What is Play Therapy?
The Association for Play Therapy (APT) defines Play Therapy as “the systematic use of a theoretical model to establish an interpersonal process where trained Play Therapists help clients prevent or resolve psychosocial difficulties and achieve optimal growth and development.” Play Therapy provides therapist and parents an opportunity to further explore and understand a child’s world directly from the hands and perspective of a child.
There is often a misconception with Play Therapy, which perceives that children are engaging in an activity such as recess time. At first glance, this perception may seem true. However, upon deeper examination and assessment, an individual or parent will discover that a child’s play in Play Therapy is, in fact, meaningful play.
Our patients here at PediaPlex see so much progress with the help of Play Therapy. Many of our patients see our Play Therapist in addition to seeing one of our therapists. The collaboration between our Speech, Occupational, ABA, and Play Therapists really helps to make a difference in patients’ treatment. They are all able to come together and share their plans to ensure that each child is getting the best, fully-rounded plan of care.
Importance of Play
According to Albert Einstein “Play is the highest form of research.” Play is a significant part of development for all children. Research has reported that play has been proven to influence healthy relationships and enhance an individual’s emotional well-being and sense of self. A child is able to communicate and process feelings, personal experiences, and psychological/emotional stressors through his or her own natural “language”, otherwise known as play.
For Children, Play IS Therapy
Adults or young adolescents may attend mental health counseling or what is commonly referred to as “Talk Therapy” in order to better cope with psychosocial stressors. During this therapeutic process, an adult or teenager is provided a safe and supportive atmosphere to problem solve solutions and express feelings and thoughts with a mental health therapist. Now imagine a 2-year old or 8-year old seeking this same type of mental health therapy. Picture a child sitting on a couch, while a therapist encourages him to express his emotional concerns or discuss his feelings related to his life experiences. For many children (and some young adolescents), this type of approach to therapy would be developmentally difficult and non-effective. Play Therapy provides a unique child-centered approach to therapy, where children can experience the similar benefits of traditional Talk Therapy.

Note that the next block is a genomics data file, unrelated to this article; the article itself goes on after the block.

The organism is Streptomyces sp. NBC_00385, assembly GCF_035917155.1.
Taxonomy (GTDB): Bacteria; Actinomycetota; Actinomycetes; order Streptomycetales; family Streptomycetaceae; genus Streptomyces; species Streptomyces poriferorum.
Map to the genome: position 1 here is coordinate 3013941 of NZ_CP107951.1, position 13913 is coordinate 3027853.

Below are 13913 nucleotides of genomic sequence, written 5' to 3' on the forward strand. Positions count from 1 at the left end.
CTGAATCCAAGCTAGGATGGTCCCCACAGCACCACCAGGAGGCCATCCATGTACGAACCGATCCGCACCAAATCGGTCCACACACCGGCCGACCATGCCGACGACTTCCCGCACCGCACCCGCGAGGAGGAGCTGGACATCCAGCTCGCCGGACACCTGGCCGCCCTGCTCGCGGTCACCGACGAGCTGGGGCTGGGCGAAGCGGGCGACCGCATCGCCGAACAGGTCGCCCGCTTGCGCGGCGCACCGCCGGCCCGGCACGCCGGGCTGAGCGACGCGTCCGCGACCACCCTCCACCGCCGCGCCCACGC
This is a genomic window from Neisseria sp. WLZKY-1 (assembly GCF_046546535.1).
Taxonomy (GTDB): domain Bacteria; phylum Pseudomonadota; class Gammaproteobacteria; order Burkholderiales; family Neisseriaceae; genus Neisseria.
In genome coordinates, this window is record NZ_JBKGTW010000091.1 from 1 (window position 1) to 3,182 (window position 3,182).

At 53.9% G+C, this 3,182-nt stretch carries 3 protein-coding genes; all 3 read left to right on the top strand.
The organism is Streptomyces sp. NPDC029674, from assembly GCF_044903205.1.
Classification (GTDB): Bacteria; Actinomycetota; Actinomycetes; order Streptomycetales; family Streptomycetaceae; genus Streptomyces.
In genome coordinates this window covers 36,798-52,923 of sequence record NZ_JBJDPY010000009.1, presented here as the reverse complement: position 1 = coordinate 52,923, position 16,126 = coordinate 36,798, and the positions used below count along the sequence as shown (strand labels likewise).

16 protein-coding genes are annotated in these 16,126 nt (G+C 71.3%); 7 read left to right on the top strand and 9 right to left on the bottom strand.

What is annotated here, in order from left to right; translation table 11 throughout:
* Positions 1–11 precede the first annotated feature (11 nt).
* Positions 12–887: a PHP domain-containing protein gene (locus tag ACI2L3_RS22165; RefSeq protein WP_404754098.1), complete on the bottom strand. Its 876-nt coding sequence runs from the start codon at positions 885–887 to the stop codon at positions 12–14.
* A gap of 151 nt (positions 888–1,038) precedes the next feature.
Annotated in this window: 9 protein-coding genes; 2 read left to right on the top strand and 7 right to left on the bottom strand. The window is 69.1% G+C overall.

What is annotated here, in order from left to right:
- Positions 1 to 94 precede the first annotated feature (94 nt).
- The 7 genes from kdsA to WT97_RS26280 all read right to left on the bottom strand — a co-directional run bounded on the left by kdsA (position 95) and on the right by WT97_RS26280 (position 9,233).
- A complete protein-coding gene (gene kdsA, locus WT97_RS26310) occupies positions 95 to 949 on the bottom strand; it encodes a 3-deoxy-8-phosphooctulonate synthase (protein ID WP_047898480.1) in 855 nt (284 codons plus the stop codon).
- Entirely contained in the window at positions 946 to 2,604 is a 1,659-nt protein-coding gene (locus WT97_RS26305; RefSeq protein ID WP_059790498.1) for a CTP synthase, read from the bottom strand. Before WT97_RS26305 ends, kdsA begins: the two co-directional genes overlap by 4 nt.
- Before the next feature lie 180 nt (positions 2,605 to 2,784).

Benefits of Play Therapy
The nature of play and the experiential learning process that comes with playing is beneficial for children. Most, if not all, children can benefit from Play Therapy in some type of manner. However, research has suggested that Play Therapy can be especially effective or helpful for specific childhood concerns.
Play Therapy has shown to be effective for behavioral/emotional concerns and mental health disorders, which includes anxiety, impulsivity, attention deficit hyperactivity (ADHD), Autism, conduct disorders, depression, obsessions and compulsions, developmental issues, and etc. Furthermore, Play Therapy may also be implemented as an approach to address and or assist in the coping of posttraumatic stress, significant life experiences (crisis and trauma), grief and loss, or parental separation/divorce.
The Point of Play Therapy
A major goal of Play Therapy is to help decrease emotional and behavioral difficulties, which significantly impact and interfere with a child’s ability to function emotionally, socially, and academically. Play Therapy also works to increase and optimize the understanding and communication between a child and his or her parents, caregivers, and family. One of the fundamental beliefs in Play Therapy is the belief that children are resilient and have the natural ability to problem solve. Play Therapy works to further develop this resiliency; while providing a supportive environment that encourages and fosters self-control and self-direction in children. In Play Therapy, a child learns to express his feelings responsibly and to be responsible for his own choices. When engaging in Play Therapy, a child is empowered to resolve problems and express their self, which influences a healthy social and emotional development.